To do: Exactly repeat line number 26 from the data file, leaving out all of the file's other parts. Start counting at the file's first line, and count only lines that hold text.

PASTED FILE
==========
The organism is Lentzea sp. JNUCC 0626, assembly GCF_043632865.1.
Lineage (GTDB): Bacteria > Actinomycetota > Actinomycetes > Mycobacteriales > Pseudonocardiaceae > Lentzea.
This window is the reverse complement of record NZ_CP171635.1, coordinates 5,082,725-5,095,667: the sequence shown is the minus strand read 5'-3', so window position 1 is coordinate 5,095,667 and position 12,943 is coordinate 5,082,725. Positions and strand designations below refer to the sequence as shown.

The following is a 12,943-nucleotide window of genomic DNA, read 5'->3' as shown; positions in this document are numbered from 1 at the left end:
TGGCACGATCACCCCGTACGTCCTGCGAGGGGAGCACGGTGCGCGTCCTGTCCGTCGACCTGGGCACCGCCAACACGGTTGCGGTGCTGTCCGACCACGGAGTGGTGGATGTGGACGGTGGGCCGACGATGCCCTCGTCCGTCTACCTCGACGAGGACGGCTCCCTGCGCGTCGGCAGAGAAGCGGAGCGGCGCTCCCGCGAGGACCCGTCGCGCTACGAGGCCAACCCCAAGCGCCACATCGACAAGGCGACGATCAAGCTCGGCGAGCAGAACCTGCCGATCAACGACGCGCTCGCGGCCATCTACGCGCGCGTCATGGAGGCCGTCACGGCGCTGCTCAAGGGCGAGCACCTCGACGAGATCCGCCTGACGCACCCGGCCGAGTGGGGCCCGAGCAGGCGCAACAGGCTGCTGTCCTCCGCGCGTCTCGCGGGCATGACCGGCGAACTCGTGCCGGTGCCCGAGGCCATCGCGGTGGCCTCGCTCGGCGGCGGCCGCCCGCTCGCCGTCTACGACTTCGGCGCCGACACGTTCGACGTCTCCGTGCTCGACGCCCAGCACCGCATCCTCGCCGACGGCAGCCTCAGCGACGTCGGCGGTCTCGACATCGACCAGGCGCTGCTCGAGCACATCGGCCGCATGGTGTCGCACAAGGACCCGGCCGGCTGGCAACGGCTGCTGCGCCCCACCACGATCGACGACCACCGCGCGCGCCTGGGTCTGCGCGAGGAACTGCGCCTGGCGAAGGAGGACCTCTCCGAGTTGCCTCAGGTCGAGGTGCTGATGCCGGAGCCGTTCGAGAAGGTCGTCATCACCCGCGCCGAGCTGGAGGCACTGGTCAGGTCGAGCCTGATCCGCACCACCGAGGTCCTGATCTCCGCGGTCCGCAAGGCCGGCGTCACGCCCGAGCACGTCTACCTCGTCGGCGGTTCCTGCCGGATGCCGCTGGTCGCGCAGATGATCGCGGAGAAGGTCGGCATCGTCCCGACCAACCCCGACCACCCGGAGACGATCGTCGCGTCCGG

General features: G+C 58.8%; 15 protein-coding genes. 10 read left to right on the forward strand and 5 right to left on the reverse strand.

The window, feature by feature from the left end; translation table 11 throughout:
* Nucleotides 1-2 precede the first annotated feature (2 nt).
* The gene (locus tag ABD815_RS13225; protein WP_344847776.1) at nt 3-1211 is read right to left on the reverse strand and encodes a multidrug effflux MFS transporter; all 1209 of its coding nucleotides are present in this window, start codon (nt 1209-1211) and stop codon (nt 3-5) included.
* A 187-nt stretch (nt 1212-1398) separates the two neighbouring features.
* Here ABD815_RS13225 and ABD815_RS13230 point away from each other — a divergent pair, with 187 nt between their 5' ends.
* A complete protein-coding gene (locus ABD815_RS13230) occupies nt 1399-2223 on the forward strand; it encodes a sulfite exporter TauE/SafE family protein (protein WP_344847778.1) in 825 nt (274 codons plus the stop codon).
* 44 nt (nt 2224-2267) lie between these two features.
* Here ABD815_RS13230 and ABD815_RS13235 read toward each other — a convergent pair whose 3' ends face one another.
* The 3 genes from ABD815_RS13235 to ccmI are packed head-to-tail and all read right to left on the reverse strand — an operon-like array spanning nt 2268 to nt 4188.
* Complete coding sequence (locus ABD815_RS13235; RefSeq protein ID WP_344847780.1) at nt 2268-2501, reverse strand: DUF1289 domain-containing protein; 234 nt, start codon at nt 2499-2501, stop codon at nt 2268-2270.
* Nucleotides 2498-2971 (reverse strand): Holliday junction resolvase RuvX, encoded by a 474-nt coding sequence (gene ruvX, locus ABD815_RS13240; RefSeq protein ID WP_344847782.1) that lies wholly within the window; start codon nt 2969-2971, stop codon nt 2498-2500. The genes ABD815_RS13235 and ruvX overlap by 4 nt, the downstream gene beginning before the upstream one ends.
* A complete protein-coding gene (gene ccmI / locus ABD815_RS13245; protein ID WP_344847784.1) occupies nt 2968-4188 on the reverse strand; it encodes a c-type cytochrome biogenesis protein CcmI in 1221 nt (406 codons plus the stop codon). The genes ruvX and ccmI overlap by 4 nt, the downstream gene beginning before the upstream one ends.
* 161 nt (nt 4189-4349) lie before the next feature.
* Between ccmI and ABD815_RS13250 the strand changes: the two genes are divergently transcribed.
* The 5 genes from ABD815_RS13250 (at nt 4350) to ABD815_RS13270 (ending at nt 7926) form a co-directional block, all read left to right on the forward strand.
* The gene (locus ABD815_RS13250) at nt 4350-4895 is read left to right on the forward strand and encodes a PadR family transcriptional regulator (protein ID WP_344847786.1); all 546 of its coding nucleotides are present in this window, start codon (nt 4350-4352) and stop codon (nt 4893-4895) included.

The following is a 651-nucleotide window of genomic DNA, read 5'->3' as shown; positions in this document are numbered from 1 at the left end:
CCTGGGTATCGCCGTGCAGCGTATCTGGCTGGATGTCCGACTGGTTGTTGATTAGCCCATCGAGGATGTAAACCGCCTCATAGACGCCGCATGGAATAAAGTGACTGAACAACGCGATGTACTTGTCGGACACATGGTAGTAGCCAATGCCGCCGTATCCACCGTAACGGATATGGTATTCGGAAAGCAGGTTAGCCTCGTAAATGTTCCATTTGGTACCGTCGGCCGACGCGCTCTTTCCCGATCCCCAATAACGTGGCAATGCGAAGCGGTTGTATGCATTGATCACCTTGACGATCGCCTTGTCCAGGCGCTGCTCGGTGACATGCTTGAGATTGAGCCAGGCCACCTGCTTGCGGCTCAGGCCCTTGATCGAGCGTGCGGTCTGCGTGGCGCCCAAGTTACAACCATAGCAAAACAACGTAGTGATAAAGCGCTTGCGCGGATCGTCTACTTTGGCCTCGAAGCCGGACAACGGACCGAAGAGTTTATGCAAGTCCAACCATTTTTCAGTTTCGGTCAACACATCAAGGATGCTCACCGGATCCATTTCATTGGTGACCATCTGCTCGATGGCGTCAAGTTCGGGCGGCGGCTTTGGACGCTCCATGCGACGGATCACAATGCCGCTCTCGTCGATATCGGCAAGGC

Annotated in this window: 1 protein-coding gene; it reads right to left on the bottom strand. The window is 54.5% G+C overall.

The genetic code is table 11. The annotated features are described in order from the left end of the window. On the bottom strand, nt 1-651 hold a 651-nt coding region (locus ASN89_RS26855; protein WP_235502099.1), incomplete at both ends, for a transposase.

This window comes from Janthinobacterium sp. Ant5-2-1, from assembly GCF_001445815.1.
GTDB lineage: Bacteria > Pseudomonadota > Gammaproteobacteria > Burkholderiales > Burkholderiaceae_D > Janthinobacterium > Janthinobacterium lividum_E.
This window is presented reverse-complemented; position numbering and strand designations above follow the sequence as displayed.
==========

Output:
The genetic code is table 11. The annotated features are described in order from the left end of the window. On the bottom strand, nt 1-651 hold a 651-nt coding region (locus ASN89_RS26855; protein WP_235502099.1), incomplete at both ends, for a transposase.